Dear Mr. Kovács:
I am writing here in response to your official statement of April 30th in which you claim:
This is not the first time in the history of (the Guardian) that it has levelled false accusations of extremism and discrimination against the Hungarian government: it has already done so in the context of the events that took place near the village of Gyöngyöspata and also in relation to the public works scheme.
Whatever the merits of the Guardian’s coverage of recent comments by Prime Minister Viktor Orbán about immigration and the death penalty or Hungary’s wasteful and counter-productive public works scheme, it is not true, as you suggest, that the Guardian’s coverage of the events in Gyöngyöspata was inaccurate.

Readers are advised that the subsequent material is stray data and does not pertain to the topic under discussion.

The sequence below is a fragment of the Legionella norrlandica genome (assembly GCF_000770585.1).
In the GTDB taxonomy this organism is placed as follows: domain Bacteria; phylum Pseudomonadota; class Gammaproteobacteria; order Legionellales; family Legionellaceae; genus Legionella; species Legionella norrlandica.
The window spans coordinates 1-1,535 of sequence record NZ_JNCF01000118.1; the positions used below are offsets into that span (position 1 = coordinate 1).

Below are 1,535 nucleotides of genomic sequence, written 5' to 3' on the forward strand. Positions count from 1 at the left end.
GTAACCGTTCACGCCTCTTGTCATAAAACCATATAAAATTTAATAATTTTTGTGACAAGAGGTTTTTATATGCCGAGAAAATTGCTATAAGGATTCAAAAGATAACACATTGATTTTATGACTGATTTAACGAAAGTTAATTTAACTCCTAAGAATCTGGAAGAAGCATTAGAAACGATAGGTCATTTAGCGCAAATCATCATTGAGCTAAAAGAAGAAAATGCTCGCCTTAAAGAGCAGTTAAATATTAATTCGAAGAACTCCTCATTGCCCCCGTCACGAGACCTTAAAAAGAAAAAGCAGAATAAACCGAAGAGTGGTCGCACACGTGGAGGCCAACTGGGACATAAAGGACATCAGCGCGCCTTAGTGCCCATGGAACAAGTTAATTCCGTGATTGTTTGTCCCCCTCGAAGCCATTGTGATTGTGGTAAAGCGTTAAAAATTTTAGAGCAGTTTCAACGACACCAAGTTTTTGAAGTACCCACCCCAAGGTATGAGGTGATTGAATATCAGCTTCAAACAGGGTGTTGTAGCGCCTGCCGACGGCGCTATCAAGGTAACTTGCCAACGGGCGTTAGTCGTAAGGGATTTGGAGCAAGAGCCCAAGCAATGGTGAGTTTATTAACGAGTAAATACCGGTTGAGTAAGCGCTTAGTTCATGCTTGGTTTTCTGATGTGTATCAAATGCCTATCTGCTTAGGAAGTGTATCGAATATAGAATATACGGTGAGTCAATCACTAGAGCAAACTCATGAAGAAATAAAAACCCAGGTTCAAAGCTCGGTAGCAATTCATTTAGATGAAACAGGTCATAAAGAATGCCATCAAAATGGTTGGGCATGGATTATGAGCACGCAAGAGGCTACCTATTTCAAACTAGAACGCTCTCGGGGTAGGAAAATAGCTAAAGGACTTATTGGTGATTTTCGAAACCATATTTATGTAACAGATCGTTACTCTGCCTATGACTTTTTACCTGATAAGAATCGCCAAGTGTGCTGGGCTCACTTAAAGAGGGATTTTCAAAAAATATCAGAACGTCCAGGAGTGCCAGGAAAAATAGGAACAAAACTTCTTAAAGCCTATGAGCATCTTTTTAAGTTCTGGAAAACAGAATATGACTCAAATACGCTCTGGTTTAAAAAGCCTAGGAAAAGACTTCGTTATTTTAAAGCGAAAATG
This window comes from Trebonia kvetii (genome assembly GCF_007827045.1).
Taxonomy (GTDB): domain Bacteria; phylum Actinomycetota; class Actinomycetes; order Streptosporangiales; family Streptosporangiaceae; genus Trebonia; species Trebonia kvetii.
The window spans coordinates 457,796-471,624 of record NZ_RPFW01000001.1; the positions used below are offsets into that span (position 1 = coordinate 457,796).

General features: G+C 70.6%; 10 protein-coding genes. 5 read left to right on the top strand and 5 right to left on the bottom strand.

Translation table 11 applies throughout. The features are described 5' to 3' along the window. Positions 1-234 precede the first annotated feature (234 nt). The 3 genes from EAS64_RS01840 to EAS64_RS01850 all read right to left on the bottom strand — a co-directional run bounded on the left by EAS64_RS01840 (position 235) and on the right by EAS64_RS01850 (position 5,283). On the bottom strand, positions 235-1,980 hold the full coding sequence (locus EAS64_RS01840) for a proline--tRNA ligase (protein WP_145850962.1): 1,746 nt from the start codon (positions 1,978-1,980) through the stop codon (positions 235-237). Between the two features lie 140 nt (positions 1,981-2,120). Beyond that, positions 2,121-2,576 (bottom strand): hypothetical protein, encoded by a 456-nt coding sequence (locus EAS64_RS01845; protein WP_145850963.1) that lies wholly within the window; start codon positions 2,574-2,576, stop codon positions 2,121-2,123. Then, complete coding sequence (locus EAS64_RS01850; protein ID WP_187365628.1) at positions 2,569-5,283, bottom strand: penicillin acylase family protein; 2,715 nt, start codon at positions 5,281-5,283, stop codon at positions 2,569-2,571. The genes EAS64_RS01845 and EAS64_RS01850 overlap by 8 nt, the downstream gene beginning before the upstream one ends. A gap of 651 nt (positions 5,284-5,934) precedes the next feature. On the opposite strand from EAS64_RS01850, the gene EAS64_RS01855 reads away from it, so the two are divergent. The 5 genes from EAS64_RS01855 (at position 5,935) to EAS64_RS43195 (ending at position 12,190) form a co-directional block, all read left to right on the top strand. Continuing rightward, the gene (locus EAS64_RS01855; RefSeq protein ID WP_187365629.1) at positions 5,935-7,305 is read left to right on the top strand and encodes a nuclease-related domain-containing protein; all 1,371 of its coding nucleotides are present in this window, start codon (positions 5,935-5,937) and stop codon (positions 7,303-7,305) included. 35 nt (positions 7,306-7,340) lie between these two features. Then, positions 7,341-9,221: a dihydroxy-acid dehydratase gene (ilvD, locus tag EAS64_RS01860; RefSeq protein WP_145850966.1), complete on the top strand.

With the exception of one or two minor factual mistakes (perfectly understandable given the complexity of the situation), the Guardian’s article of January 27th, 2012 entitled “Hungary Roma Living in Fear” was an accurate depiction of life in Gyöngyöspata at that time under Jobbik mayor Oszkár Juhász, and the events of March and April of 2011 preceding his election.
What the article neglected to mention was that the director of the segregated school in question, Károly Molnár, was known to harbor strong anti-Romani prejudice, and that teachers not sharing his views on Romani children and segregation had either been forced to retire or seek employment elsewhere.
Sincerely yours,Richard Field Editor The Budapest Beacon